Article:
Using the bequest from Flagler, Bingham purchased the Courier-Journal and Times in 1918.[citation needed] He immediately clashed with long-time editor Henry Watterson, who soon retired. In the 1920s Bingham used the paper to push for farm cooperatives, improve education and support of the rural poor, and to challenge the state's Democratic Party bosses. In the latter endeavor he became an ally of U.S. Sen. J. C. W. Beckham, who had been governor in 1900-07. Bingham himself was, earlier in his career, discouraged from running for mayor due to the likelihood of heavy opposition from the likes of Democratic party boss John Whallen, and had bitterly described the unfairness of machine tactics he witnessed used against other candidates.[citation needed] He was among reform-minded Democrats who successfully backed Republican Augustus E. Willson of Louisville for governor in 1907.[citation needed]

Bingham married his third wife, Aleen Lithgow Hilliard, in 1924. A strong financial backer of Franklin D. Roosevelt, Bingham was awarded with ambassadorship to Great Britain in 1933. As ambassador, Bingham pushed for stronger ties between the United States and Great Britain, and vocally opposed the rise of fascism and Nazism in the 1930s, a time when Roosevelt would not because of political concerns at home.[citation needed]He was succeeded in the post by Joseph P. Kennedy, Sr..

He was a member of the Society of the Cincinnati, Society of Colonial Wars and the Sons of the American Revolution.[citation needed]

His daughter Henrietta Bingham was involved with the Bloomsbury Group, having affairs with the painter Dora Carrington and later with the sculptor Stephen Tomlin, who went on to marry Julia Strachey, niece of Lytton Strachey, the love of Carrington's life.[9]

Bingham died in 1937 and was buried in Cave Hill Cemetery. His family continued to dominate Louisville media for another half-century, mostly through his son, Barry Bingham, Sr. The SS Robert W. Bingham, a cargo ship in service from 1944 to 1959, was named for him.

See also

St Mary's Church, Wilton


  1. ^ Campbell, Tracy (June 2006). "How to Steal an Election" (PDF). Kentucky Humanities. Archived from the original (– Scholar search) on March 30, 2007. 
  2. ^ a b Marie Brenner, House of Dreams: The Bingham Family of Louisville. Random House, 1988.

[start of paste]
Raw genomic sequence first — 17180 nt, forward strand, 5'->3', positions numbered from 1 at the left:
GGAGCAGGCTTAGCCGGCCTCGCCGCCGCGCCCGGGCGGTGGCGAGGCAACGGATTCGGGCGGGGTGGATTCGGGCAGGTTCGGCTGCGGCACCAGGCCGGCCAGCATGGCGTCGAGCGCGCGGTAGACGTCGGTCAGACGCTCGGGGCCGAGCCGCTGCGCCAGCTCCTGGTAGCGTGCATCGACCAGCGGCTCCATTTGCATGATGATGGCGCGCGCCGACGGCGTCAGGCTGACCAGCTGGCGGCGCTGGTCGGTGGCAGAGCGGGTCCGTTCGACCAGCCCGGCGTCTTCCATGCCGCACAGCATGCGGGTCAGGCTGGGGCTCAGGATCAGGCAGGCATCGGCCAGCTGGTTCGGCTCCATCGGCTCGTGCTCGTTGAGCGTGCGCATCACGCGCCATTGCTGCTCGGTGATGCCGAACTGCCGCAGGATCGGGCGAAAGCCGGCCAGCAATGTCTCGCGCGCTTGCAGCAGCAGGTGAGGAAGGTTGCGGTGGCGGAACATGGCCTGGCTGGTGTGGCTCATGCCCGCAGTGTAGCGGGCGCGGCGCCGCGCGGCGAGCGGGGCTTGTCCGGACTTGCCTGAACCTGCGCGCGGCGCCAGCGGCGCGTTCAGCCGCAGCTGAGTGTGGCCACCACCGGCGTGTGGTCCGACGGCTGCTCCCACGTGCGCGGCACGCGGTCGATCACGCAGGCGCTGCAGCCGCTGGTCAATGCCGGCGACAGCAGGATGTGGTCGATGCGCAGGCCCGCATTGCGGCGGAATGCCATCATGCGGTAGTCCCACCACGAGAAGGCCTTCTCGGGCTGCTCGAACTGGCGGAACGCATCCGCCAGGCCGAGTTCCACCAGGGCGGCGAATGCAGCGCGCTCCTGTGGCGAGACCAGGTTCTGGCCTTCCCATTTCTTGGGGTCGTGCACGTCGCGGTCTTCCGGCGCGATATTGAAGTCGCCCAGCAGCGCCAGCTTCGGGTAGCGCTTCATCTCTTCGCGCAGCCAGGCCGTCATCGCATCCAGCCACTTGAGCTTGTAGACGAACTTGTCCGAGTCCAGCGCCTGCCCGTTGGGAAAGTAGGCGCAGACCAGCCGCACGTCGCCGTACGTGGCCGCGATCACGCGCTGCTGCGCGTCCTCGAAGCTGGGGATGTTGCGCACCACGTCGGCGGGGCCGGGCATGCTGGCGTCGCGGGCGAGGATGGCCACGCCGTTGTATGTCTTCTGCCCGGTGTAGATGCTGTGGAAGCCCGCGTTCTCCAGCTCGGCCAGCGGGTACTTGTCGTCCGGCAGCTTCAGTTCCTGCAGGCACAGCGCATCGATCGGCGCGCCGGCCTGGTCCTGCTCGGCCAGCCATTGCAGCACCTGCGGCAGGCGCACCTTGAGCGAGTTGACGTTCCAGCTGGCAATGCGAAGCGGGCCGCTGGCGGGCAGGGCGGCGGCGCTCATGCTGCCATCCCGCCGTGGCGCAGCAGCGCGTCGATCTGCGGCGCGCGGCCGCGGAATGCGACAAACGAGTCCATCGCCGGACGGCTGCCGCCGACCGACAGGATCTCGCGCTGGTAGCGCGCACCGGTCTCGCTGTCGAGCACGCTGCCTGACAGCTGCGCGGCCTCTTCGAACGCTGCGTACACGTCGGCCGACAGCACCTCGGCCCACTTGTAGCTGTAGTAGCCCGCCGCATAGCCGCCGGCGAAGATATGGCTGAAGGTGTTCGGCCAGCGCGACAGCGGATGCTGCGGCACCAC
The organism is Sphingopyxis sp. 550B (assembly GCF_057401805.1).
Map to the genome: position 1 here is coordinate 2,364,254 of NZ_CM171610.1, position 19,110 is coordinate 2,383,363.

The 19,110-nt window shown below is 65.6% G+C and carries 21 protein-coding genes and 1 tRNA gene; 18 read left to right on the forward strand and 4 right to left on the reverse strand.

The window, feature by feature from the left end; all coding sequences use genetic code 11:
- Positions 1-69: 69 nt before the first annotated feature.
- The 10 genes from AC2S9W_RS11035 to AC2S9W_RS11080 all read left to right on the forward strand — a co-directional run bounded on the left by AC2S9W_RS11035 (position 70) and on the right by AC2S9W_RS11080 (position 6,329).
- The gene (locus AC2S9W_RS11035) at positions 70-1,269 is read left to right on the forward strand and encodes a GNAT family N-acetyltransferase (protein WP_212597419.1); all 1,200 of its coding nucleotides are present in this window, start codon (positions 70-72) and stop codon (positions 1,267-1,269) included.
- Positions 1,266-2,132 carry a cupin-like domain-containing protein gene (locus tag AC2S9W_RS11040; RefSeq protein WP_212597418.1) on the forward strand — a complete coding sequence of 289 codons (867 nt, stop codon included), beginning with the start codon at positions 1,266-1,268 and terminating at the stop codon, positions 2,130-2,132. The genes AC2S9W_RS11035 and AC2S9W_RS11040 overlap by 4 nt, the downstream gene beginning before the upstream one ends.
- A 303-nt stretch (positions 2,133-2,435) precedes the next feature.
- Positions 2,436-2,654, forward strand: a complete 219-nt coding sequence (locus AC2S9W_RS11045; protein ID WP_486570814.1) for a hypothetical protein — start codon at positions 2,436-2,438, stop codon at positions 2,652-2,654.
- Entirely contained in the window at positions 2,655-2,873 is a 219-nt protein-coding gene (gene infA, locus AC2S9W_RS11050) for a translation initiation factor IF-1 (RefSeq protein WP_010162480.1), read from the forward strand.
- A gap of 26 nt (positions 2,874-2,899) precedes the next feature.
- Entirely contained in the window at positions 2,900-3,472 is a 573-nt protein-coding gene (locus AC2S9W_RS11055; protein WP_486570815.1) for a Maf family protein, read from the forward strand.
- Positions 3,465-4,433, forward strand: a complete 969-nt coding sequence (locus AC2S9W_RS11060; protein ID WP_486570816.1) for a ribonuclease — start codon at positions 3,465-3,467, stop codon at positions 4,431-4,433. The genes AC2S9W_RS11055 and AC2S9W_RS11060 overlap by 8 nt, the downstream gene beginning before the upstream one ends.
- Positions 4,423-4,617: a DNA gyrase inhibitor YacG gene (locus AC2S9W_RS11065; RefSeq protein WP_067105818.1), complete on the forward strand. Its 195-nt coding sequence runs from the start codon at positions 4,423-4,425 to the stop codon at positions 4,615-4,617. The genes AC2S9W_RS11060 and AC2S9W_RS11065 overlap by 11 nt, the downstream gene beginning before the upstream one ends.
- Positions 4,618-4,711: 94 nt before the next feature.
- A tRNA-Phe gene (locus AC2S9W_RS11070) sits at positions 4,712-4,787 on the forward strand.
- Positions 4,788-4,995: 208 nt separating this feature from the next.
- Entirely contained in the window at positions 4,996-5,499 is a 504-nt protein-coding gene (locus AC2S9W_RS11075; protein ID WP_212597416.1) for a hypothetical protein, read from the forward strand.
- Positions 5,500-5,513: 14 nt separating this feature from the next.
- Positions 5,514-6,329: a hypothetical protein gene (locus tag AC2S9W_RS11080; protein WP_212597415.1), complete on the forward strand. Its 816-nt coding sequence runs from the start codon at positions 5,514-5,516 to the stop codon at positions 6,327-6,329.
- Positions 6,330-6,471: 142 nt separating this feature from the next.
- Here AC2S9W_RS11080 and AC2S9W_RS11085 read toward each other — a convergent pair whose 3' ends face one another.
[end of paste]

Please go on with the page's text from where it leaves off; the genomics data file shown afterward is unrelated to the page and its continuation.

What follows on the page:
3. ^ a b c Sallie Bingham, Passion and Prejudice. Knopf, 1989.
  4. ^ William Elliot Ellis, Robert Worth Bingham and the Southern Mystique, The Kent State University Press, 1997, pg. 53.
  5. ^ Augustus Mayhew, Fatal Fortunes: The Flagler-Kenan-Bingham Triangle. Review of Irrepressible: The Jazz Age Life of Henrietta Bingham, in New York Social Diary, September 4, 2015.
  6. ^ Emily Bingham's Irrepressible: The Jazz Age Life of Henrietta Bingham (Farrar Straus Giroux 2015), cites more documentation about Mary Lily's death, including evidence on both sides, although she believes Robert was innocent. According to her research, many people at the time -- including Theodore Roosevelt -- assumed Robert had murdered his wife and gotten away with it.
  7. ^ a b Duffy, James (1988-01-10). "The Early Empire". The New York Times. 
  8. ^ Thomas, Samuel W. (July 1989). "Let the Documents Speak: An Analysis of David Leon Chandler's Assessment of Robert Worth Bingham". Filson Club History Quarterly. 63. 
  9. ^ Extended Review: The Letters of Lytton Strachey

Further reading

  • Chandler, David Leon (1989). Binghams of Louisville : The Dark History Behind One of America's Great Fortunes. New York: Crown. ISBN 0-517-56895-0. 
  • Ellis, William E. (1997). Robert Worth Bingham and the Southern Mystique: From the Old South to the New South and Beyond. 
  • Thomas, Samuel W. (1993). Barry Bingham: A Man of his Word. 
  • Ellis, William E. (January 1982). "Robert Worth Bingham and the Crisis of Cooperative Marketing in the Twenties". Agricultural History. 56: 99–116. 

External links

Political offices
Preceded by
Paul C. Barth
Mayor of Louisville, Kentucky
July 1907 – December 1907
Succeeded by
James F. Grinstead
Diplomatic posts
Preceded by
Andrew W. Mellon
U.S. Ambassador to the United Kingdom
1933 – 1937
Succeeded by
Joseph P. Kennedy
Retrieved from ""
This content was retrieved from Wikipedia :
This page is based on the copyrighted Wikipedia article "Robert Worth Bingham"; it is used under the Creative Commons Attribution-ShareAlike 3.0 Unported License (CC-BY-SA). You may redistribute it, verbatim or modified, providing that you comply with the terms of the CC-BY-SA